Now, in his new book, The World Beyond Your Head: On Becoming an Individual in an Age of Distraction (Farrar, Straus and Giroux), Crawford expands on his notion of knowing and problem-solving to offer a critique of contemporary manipulated attention and self-formation. Shop Class contrasted skill-based, craft-oriented knowledge and the satisfaction it brings with the kind of understanding he acquired studying physics as an undergraduate at the University of California at Santa Barbara or philosophy at Chicago. The certainties of physics might establish an intellectual foundation, and philosophical ambiguities may delight, but not much compares to the roar of a bike.

In both books, Crawford writes in the tradition that defends crafts and guilds while denouncing the evils of mechanization and alienation, free trade and modernization. You can find conservatives and radicals in this tradition, and Crawford has expressed delight at having been called both a Marxist and a neocon. In Shop Class he went for grit, and it mostly worked. He talked "craft," but it was noisy, scruffy craft with tough old masters and eager, reverential apprentices getting grimy while sharing dirty jokes. Kelefa Sanneh, in The New Yorker, ungenerously but not inaccurately called the book "in large part a treatise on the joys and frustrations of manliness in a postmanly age."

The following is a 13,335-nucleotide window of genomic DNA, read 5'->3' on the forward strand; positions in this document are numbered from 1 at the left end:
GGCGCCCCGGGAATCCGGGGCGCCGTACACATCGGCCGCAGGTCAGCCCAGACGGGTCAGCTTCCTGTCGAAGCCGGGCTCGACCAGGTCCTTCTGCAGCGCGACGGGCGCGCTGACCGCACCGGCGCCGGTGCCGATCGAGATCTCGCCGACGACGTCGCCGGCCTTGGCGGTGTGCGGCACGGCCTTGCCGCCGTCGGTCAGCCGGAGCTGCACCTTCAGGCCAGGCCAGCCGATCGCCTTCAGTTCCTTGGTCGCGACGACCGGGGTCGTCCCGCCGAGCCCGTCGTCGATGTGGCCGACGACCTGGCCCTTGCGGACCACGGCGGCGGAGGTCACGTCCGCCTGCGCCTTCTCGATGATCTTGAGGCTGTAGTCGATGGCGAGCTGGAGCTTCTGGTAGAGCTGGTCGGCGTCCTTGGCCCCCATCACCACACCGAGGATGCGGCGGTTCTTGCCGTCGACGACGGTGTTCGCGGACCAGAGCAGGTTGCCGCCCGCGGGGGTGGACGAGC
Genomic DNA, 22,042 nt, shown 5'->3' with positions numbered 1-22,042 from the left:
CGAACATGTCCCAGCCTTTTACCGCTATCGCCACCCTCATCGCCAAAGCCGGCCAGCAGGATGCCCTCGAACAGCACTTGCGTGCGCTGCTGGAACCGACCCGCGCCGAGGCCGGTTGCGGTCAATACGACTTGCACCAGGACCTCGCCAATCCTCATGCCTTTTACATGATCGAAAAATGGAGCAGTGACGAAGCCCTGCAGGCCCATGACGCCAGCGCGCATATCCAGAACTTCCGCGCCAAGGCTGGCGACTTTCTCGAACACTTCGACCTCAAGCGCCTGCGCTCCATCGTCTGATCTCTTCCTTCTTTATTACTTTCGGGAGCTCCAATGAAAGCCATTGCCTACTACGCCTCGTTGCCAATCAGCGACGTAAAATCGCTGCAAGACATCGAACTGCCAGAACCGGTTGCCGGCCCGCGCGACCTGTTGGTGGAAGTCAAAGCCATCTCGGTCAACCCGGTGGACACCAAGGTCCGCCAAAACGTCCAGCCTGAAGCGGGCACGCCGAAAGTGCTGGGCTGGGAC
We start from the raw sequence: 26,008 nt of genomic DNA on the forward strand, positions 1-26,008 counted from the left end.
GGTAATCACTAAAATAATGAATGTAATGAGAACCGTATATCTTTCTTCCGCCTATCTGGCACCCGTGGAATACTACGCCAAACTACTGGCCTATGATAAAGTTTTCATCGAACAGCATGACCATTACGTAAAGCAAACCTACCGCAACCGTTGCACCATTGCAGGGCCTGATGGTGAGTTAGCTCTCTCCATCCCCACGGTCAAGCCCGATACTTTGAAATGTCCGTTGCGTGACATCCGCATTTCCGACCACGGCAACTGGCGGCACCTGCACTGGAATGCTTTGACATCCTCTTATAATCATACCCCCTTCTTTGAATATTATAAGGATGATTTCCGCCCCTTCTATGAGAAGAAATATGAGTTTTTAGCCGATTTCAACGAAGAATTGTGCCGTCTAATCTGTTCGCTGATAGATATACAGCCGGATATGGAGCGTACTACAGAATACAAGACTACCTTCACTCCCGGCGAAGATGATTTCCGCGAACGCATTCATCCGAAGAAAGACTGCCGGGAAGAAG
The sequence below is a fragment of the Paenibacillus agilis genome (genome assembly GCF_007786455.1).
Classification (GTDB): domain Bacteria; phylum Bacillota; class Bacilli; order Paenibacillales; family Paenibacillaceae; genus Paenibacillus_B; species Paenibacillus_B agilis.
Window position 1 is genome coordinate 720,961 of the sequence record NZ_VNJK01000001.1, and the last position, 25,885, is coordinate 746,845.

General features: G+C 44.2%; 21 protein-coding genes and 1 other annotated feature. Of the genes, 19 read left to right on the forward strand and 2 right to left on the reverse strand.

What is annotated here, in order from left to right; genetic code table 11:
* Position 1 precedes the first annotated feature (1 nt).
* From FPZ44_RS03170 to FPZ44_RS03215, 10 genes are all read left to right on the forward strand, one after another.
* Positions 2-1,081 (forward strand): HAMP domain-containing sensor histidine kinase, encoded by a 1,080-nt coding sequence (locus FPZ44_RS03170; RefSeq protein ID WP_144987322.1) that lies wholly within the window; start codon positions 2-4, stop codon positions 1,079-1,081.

Read it all.

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(Telegraph) Britain one of the ‘world’s least religious countries’, says poll

Posted by Kendall Harmon

Britain is one of the least religious countries in the world, with two thirds of the population describing themselves as atheist or "not religious", a new survey has disclosed.

Only 30 per cent of Britons interviewed by pollsters as part of a world-wide project said they would describe themselves as religious, regardless of whether they attended a place of worship.

It compared with 53 per cent who said they were “not religious” and 13 per cent who said they were a “convinced atheist”. The remainder were “don’t knows”.